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Boost to Northern Ireland specialist cancer nursing workforce

Northern Ireland's health minister Simon Hamilton has announced £11.5 million cancer funding to create 60 new posts over next five years

About 60 specialist cancer nursing posts will be created in Northern Ireland over the next five years, health minister Simon Hamilton has announced.

The 11.5 million cancer workforce project is being funded through 2.4 million from the Health and Social Care Board, 7 million from Macmillan Cancer Support (MCS) and 2.1 million from the Belfast City Hospital charity Friends of the Cancer Centre.

Mr Hamilton said: More cancer specialist nurses are needed in Northern Ireland and this significant investment will create around 60 new posts, which is excellent news for local patients. The new clinical nurse specialists and support workers will be spread across all five health trusts and will focus on different cancer types, according to current patient need.

He added: Clinical nurse specialists work at the front line of cancer care, providing patients with support during and after treatment. They are the main point of

About 60 specialist cancer nursing posts will be created in Northern Ireland over the next five years, health minister Simon Hamilton has announced.

The £11.5 million cancer workforce project is being funded through £2.4 million from the Health and Social Care Board, £7 million from Macmillan Cancer Support (MCS) and £2.1 million from the Belfast City Hospital charity Friends of the Cancer Centre.

Mr Hamilton said: ‘More cancer specialist nurses are needed in Northern Ireland and this significant investment will create around 60 new posts, which is excellent news for local patients. The new clinical nurse specialists and support workers will be spread across all five health trusts and will focus on different cancer types, according to current patient need.’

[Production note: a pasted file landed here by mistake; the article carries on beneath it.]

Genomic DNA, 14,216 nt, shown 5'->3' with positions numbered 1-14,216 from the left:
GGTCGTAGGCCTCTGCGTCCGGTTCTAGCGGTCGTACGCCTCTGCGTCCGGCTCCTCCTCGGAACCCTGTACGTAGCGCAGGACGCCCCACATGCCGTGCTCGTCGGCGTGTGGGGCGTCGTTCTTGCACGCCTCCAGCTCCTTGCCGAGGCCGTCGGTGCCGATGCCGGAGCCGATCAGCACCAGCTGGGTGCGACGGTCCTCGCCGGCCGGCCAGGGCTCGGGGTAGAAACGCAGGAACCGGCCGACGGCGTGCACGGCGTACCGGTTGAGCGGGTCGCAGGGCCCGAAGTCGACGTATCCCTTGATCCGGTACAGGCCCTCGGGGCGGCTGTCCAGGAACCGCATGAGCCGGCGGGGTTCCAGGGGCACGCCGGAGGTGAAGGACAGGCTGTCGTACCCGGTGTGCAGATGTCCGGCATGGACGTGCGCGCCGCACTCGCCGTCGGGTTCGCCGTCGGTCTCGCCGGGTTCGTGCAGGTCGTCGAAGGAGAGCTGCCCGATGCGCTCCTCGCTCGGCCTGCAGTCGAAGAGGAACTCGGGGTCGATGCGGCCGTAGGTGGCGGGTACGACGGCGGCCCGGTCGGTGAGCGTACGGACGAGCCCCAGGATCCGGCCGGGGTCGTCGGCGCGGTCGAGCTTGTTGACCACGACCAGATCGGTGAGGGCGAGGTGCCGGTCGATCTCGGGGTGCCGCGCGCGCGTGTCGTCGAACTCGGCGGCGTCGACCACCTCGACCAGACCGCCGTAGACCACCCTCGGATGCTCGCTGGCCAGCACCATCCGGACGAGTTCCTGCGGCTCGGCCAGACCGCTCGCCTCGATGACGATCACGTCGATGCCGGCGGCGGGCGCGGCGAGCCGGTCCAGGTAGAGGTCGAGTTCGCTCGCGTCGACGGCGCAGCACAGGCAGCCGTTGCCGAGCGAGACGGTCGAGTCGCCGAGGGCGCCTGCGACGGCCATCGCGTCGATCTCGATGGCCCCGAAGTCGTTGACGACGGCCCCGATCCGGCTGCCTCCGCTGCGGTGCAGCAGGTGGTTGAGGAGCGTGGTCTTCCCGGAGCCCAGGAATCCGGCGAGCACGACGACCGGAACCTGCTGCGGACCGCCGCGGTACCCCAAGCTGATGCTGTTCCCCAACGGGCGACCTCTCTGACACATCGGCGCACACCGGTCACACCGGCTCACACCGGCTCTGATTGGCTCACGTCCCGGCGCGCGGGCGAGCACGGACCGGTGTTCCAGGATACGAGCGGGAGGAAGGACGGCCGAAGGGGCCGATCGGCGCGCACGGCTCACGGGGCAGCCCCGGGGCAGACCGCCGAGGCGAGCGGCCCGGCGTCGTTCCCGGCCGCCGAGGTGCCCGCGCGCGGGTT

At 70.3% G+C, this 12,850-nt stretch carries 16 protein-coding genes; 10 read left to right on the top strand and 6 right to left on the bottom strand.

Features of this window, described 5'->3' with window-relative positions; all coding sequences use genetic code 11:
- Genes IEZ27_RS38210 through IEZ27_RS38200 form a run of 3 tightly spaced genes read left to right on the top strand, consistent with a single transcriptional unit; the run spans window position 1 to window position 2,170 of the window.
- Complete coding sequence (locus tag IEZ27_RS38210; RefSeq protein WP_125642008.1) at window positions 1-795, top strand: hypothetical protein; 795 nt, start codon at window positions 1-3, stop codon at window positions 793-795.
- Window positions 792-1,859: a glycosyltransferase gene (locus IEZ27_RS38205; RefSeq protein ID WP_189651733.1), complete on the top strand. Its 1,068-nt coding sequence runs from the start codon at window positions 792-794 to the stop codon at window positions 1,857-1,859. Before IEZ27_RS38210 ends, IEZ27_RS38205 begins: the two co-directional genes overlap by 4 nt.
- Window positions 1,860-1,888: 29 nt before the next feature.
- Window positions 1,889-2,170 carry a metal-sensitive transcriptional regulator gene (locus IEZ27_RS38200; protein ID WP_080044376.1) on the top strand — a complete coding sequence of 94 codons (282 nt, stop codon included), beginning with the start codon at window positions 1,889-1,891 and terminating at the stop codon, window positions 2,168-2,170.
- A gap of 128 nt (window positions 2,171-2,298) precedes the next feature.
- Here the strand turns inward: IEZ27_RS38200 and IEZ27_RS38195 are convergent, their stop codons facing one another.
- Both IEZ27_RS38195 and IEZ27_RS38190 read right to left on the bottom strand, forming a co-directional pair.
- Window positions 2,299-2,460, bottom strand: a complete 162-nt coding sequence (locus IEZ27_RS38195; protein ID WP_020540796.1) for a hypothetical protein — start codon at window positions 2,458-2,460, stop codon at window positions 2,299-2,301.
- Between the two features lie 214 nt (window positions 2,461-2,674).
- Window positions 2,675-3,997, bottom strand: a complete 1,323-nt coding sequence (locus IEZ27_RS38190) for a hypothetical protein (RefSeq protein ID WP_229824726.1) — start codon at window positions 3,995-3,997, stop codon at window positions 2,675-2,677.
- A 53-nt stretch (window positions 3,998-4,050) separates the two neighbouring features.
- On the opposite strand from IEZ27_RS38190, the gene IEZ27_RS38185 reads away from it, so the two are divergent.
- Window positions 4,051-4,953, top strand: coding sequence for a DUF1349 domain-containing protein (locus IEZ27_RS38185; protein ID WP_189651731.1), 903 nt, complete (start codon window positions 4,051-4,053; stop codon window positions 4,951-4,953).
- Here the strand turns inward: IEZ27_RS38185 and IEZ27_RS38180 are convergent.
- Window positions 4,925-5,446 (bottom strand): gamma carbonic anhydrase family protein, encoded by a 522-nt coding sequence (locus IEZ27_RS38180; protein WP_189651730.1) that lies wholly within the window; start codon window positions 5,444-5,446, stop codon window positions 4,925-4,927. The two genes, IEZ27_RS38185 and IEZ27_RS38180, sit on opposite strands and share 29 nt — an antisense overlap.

He added: ‘Clinical nurse specialists work at the front line of cancer care, providing patients with support during and after treatment. They are the main point of contact for patients and their families, play a vital role in the coordination of care, and ensure that patients receive the holistic support they need to meet their clinical and emotional needs. They are greatly valued by patients and this investment will benefit patients directly with more nurses on the ground.’

The move follows findings from the 2015 Northern Ireland Cancer Patient Experience survey and a 2014 MCS report, which show that the number of specialist adult cancer nurses has not been expanding sufficiently to keep pace with the growing numbers of people diagnosed with cancer.

MCS Northern Ireland head Heather Monteverde said: ‘Macmillan first established clinical nurse specialists in the 1970s and we have been campaigning for the past ten years to increase their numbers here. The money will ensure that newly diagnosed patients are supported by clinical nurse specialists, wherever they live, whatever type of cancer they have, and whichever hospital they attend for treatment.’

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